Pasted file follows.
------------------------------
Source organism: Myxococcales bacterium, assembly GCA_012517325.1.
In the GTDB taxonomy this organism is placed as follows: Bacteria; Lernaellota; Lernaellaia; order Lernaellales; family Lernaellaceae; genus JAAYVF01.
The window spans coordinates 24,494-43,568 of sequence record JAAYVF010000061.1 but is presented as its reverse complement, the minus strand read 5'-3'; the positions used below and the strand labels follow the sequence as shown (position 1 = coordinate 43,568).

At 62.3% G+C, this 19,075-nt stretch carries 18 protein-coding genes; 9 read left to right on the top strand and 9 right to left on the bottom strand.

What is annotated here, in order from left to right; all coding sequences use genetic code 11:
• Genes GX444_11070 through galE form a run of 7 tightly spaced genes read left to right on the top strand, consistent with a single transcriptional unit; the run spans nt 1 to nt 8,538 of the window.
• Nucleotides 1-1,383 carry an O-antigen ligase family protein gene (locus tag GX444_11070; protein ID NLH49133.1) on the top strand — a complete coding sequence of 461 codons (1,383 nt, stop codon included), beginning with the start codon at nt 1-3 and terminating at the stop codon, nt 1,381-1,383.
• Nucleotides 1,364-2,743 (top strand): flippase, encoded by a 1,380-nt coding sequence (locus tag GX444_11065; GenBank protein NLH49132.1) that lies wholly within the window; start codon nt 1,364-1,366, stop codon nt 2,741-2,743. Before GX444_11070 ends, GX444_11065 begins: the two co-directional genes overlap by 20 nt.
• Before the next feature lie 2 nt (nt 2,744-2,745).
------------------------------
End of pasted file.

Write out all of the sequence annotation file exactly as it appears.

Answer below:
Source organism: Myxococcales bacterium, assembly GCA_012517325.1.
In the GTDB taxonomy this organism is placed as follows: Bacteria; Lernaellota; Lernaellaia; order Lernaellales; family Lernaellaceae; genus JAAYVF01.
The window spans coordinates 24,494-43,568 of sequence record JAAYVF010000061.1 but is presented as its reverse complement, the minus strand read 5'-3'; the positions used below and the strand labels follow the sequence as shown (position 1 = coordinate 43,568).

At 62.3% G+C, this 19,075-nt stretch carries 18 protein-coding genes; 9 read left to right on the top strand and 9 right to left on the bottom strand.

What is annotated here, in order from left to right; all coding sequences use genetic code 11:
• Genes GX444_11070 through galE form a run of 7 tightly spaced genes read left to right on the top strand, consistent with a single transcriptional unit; the run spans nt 1 to nt 8,538 of the window.
• Nucleotides 1-1,383 carry an O-antigen ligase family protein gene (locus tag GX444_11070; protein ID NLH49133.1) on the top strand — a complete coding sequence of 461 codons (1,383 nt, stop codon included), beginning with the start codon at nt 1-3 and terminating at the stop codon, nt 1,381-1,383.
• Nucleotides 1,364-2,743 (top strand): flippase, encoded by a 1,380-nt coding sequence (locus tag GX444_11065; GenBank protein NLH49132.1) that lies wholly within the window; start codon nt 1,364-1,366, stop codon nt 2,741-2,743. Before GX444_11070 ends, GX444_11065 begins: the two co-directional genes overlap by 20 nt.
• Before the next feature lie 2 nt (nt 2,744-2,745).